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Meaning of “oppose” in the English Dictionary

"oppose" in British English

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opposeverb [T]

uk   /əˈpəʊz/  us   /əˈpoʊz/
B2 to disagree with something or someone, often by speaking or fighting against it, him, or her: The proposed new testing system has been vigorously opposed by teachers. Most of the local residents opposed the closing of the school. [+ -ing verb] I would certainly oppose changing the system.

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(Definition of oppose from the Cambridge Advanced Learner’s Dictionary & Thesaurus © Cambridge University Press)

"oppose" in American English

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opposeverb [T]

 us   /əˈpoʊz/
to disagree with something, often by speaking or fighting against it: The governor adamantly/vehemently opposes raising taxes.
opposing
adjective [not gradable]  us   /əˈpoʊ·zɪŋ/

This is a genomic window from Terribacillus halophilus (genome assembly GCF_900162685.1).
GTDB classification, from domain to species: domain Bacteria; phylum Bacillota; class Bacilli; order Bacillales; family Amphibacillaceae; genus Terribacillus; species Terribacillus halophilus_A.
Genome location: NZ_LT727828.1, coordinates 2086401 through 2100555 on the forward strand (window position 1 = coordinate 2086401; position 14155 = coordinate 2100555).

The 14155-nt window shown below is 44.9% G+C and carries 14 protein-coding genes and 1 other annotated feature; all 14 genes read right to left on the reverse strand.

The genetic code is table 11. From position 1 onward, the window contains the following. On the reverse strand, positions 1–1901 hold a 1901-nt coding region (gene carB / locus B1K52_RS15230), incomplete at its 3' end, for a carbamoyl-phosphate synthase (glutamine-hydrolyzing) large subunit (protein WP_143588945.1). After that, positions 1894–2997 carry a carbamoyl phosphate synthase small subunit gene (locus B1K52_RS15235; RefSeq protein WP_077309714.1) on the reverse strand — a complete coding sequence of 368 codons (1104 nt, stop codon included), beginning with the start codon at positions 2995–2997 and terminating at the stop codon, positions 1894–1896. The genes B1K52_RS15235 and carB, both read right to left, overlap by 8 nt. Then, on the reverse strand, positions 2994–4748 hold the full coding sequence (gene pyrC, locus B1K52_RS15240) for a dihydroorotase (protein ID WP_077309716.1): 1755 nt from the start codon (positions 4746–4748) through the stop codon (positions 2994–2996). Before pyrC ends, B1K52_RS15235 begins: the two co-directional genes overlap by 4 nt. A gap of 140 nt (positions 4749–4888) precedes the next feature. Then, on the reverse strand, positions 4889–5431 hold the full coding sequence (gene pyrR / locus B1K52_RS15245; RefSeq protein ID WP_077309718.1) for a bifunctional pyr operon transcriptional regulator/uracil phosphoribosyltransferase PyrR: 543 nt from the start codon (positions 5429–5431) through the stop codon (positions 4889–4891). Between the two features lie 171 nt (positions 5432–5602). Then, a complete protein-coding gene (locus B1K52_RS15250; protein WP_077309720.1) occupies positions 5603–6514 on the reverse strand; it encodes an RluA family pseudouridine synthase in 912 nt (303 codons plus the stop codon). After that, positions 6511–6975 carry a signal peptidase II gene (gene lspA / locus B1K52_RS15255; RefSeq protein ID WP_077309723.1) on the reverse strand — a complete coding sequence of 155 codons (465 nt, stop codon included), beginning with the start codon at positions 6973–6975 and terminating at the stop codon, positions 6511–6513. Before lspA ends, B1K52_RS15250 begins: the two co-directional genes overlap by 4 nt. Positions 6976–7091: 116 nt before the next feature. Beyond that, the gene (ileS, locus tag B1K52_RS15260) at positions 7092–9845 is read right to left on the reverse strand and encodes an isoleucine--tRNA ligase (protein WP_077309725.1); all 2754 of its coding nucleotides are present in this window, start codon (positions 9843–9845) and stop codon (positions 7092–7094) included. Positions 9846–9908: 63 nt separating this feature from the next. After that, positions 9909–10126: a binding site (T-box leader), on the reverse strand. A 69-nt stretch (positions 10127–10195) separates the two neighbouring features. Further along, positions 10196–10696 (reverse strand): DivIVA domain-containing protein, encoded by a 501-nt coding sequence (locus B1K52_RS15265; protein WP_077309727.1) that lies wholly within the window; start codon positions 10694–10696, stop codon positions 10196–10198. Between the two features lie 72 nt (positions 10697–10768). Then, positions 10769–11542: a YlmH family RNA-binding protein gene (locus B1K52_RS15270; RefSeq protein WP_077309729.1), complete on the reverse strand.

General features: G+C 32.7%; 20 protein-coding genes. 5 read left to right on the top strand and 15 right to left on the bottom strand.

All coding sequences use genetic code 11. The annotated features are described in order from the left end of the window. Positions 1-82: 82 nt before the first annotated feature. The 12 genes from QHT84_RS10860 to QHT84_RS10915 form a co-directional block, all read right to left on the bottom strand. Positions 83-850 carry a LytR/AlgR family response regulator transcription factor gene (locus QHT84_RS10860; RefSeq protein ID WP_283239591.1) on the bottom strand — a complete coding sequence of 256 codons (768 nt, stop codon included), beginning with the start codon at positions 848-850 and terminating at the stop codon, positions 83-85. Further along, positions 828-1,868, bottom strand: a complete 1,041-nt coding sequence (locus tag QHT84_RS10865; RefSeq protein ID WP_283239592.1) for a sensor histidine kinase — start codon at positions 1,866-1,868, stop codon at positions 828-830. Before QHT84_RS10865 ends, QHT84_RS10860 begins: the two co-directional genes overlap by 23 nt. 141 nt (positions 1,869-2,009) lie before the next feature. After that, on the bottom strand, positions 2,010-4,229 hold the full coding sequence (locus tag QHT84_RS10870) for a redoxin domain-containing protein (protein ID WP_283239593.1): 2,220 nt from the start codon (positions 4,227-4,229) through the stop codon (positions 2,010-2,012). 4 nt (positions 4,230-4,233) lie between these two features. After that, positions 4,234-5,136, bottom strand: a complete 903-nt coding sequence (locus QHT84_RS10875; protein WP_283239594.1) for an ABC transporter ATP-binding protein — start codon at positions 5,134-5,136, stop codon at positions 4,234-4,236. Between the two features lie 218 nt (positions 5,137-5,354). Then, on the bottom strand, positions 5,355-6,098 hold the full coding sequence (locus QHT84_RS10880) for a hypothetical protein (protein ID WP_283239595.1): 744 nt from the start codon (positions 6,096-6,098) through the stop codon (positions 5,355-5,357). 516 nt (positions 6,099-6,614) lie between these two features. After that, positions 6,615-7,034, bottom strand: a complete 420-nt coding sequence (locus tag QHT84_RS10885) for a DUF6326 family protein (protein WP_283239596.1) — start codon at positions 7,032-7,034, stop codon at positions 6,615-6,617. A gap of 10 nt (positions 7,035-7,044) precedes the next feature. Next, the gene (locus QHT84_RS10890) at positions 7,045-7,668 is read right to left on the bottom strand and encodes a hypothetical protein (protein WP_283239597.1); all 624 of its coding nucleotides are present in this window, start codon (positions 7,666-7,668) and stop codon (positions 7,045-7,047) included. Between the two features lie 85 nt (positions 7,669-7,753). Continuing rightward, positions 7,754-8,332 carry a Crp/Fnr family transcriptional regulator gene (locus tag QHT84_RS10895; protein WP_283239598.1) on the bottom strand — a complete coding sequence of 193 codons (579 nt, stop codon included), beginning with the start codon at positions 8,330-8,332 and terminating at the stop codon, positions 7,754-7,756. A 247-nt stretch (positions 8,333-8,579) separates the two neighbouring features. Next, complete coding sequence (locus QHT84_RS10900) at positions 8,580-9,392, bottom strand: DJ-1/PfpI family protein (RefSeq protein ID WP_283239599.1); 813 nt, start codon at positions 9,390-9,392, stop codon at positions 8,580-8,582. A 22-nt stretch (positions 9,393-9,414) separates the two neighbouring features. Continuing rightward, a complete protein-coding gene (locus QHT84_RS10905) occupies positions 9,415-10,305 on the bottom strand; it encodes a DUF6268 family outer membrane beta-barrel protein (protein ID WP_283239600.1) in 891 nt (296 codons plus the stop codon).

The opposing sides failed to reach agreement today.
(Definition of oppose from the Cambridge Academic Content Dictionary © Cambridge University Press)

"oppose" in Business English

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opposeverb [T]

uk   us   /əˈpəʊz/
to disagree with something or someone, and speak or take action against them: Most local residents opposed the building of the shopping mall. The proposed tax rise has been vigorously opposed by business leaders.oppose doing sth I would certainly oppose changing the system.
(Definition of oppose from the Cambridge Business English Dictionary © Cambridge University Press)
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“oppose” in American English

A blazing row: words and phrases for arguing and arguments
A blazing row: words and phrases for arguing and arguments
by ,
May 04, 2016
by Kate Woodford We can’t always focus on the positive! This week, we’re looking at the language that is used to refer to arguing and arguments, and the differences in meaning between the various words and phrases. There are several words that suggest that people are arguing about something that is not important. (As you might

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